A memorial service for Eugene Vance, a UW professor emeritus of French, comparative literature and comparative religion, will be held from 2:30 to 4:30 p.m. Friday, May 27, in the Smith Room of Suzzallo Library.
Guests are asked to RSVP to Jennifer Keene at email@example.com.
Vance, 77, died May 14 in the crash of a one-seat, lightweight plane at Arlington Municipal Airport.
“He was a passionate intellectual presence on our campus for 20 years, and his passion for the life of the mind never dimmed,” said Robert Stacey, divisional dean of Arts and Humanities. “The world is diminished whenever we lose someone like Gene Vance.”
“Gene studied Elizabethan literature and then moved into French medieval studies. He brought fresh eyes and was able to see many things people already in the field didnt see,” said Marshall Brown, a UW professor of comparative literature.
It meant new angles in Vances writing and connection with different scholars. While teaching at the University of Montreal, for example, Vance hosted thinkers such as Jacques Derrida, the father of deconstructionist literary theory.
A native of Newton, Mass., Vance held a doctorate from Cornell University, a diplôme from the Centre Université des Hautes Études Européenes at the Université of Strasbourg, a masters degree from Cornell and a bachelors from Dartmouth College.
Vances son Jacob Vance remembered his father as a man of passionate interests: “He loved children, and engaged us in ideas; he loved ideas and was a deep thinker, but also taught us skiing and sailing. Every week for nine years, he took my sister downtown so she could participate in the Pacific Northwest Ballet School. My father was a deeply social person but also a scholar who could sit and work at his desk for many hours.”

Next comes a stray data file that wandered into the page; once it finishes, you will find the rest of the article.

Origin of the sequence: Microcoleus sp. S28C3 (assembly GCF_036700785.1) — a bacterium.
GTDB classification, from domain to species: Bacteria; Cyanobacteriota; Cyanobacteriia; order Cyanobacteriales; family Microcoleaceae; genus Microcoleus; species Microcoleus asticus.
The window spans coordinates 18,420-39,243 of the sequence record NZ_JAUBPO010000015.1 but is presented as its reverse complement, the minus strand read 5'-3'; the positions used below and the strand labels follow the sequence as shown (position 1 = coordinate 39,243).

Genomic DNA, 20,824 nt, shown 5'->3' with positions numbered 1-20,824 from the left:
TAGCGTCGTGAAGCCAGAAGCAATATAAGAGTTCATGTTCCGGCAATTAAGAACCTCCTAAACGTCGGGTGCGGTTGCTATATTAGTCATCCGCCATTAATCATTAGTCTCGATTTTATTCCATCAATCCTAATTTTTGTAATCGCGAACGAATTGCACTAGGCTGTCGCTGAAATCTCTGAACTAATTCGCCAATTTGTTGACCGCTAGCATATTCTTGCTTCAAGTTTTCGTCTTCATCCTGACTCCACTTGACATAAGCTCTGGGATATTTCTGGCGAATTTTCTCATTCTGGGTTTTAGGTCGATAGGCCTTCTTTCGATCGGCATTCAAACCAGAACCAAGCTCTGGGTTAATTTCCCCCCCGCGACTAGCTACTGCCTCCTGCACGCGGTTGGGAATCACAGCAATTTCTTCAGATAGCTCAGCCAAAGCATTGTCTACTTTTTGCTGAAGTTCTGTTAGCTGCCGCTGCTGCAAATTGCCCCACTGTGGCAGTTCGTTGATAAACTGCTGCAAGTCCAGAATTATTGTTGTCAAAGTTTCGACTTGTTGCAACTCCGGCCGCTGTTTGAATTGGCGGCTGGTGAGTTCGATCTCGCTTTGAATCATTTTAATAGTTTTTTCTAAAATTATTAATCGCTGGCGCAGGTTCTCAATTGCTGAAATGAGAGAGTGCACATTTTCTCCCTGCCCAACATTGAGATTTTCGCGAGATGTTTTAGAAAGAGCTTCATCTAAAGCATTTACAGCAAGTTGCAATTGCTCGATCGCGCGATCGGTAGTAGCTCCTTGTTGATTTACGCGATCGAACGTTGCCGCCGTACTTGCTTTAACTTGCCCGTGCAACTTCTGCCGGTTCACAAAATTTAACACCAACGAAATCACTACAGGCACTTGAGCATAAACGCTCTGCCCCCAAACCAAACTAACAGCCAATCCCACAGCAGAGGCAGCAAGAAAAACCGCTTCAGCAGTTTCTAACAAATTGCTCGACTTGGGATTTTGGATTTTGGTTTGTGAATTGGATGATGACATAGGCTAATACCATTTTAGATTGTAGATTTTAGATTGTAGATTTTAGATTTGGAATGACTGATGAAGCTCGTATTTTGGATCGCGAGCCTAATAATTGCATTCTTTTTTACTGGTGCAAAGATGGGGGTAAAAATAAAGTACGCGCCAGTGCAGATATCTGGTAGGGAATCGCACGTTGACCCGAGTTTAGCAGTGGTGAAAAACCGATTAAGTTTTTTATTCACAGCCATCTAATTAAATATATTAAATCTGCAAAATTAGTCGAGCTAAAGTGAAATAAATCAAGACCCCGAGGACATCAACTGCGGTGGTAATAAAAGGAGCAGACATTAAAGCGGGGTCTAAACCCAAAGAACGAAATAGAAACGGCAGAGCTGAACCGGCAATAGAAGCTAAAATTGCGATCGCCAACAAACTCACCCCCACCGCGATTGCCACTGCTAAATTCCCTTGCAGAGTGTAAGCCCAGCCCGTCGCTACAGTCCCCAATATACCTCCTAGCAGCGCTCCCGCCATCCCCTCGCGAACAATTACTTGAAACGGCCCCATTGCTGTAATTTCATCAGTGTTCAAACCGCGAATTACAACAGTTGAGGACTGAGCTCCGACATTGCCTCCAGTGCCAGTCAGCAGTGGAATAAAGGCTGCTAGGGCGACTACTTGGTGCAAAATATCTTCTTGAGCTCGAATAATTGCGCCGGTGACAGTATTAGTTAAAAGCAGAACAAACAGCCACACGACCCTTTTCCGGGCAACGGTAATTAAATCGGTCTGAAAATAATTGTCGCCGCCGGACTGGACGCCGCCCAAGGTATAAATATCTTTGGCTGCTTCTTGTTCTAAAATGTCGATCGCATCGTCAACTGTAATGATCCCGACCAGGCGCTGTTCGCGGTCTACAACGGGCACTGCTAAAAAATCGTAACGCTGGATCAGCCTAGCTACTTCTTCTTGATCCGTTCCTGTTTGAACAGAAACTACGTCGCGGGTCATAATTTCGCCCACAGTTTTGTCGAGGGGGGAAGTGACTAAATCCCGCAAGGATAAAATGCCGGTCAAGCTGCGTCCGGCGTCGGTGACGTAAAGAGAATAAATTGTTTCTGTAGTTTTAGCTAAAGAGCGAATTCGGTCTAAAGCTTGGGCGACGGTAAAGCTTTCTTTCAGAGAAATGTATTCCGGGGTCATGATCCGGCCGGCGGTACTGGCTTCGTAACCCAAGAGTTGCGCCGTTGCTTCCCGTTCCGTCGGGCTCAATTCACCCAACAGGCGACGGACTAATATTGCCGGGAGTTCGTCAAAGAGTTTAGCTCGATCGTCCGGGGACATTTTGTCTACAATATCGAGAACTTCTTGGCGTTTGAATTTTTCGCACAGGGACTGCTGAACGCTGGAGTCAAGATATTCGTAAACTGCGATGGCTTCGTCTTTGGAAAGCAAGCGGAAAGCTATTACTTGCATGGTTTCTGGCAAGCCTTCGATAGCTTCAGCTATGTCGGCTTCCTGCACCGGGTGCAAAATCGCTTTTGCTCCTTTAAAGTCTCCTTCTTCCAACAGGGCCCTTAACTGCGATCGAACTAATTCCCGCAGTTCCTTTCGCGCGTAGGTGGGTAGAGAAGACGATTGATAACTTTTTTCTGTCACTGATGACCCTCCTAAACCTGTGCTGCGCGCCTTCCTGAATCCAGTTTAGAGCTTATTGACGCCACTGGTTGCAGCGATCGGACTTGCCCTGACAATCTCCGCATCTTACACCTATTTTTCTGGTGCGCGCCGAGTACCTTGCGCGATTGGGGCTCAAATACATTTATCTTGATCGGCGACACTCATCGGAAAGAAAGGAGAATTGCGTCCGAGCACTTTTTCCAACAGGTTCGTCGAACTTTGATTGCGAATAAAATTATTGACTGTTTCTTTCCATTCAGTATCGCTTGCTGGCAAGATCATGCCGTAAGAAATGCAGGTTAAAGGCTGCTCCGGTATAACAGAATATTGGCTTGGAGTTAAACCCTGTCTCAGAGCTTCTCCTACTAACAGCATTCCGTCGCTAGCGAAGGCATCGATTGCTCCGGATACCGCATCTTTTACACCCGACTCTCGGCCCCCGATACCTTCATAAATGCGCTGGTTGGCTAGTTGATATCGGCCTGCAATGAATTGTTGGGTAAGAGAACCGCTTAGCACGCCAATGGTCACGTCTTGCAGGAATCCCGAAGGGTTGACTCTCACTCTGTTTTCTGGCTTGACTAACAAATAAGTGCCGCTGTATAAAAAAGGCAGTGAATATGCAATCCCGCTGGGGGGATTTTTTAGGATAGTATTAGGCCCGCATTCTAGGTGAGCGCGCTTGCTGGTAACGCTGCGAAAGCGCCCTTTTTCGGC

“I had Gene Vance as a professor of literary theory in a very small seminar, and have seldom had the chance to study with anyone of such warmth, intellect and expertise,” said Nancy White, who obtained her doctorate at the UW and is an acting instructor in the Department of Comparative Literature.
At the time of his death, Vance was writing a book about the history of Christianity in late antique Italy, focusing on the mosaics of Ravenna. His other books include From Topic to Tale: Logic and Narrativity in the Middle Ages (1987), Mervelous Signals: Poetics and Sign Theory in the Middle Ages (1986) and Reading the Song of Roland (1970).
Along with his son Jacob, Vance is survived by a son, Adam Vance; a daughter, Anna Shenjing Vance; and a granddaughter, Yana Milena Vance. The family asks that memorials be directed to the Vance Endowment Fund for French Studies (Division of French and Italian Studies, UW, C254 Padelford Hall, Box 354361, Seattle, Wash., 98195).
Jim ODonnell, a friend and fellow medievalist, remembered Vance in lines from James Joyces short story, “The Dead”: “One by one, they were all becoming shades. Better pass boldly into that other world, in the full glory of some passion, than fade and wither dismally with age.”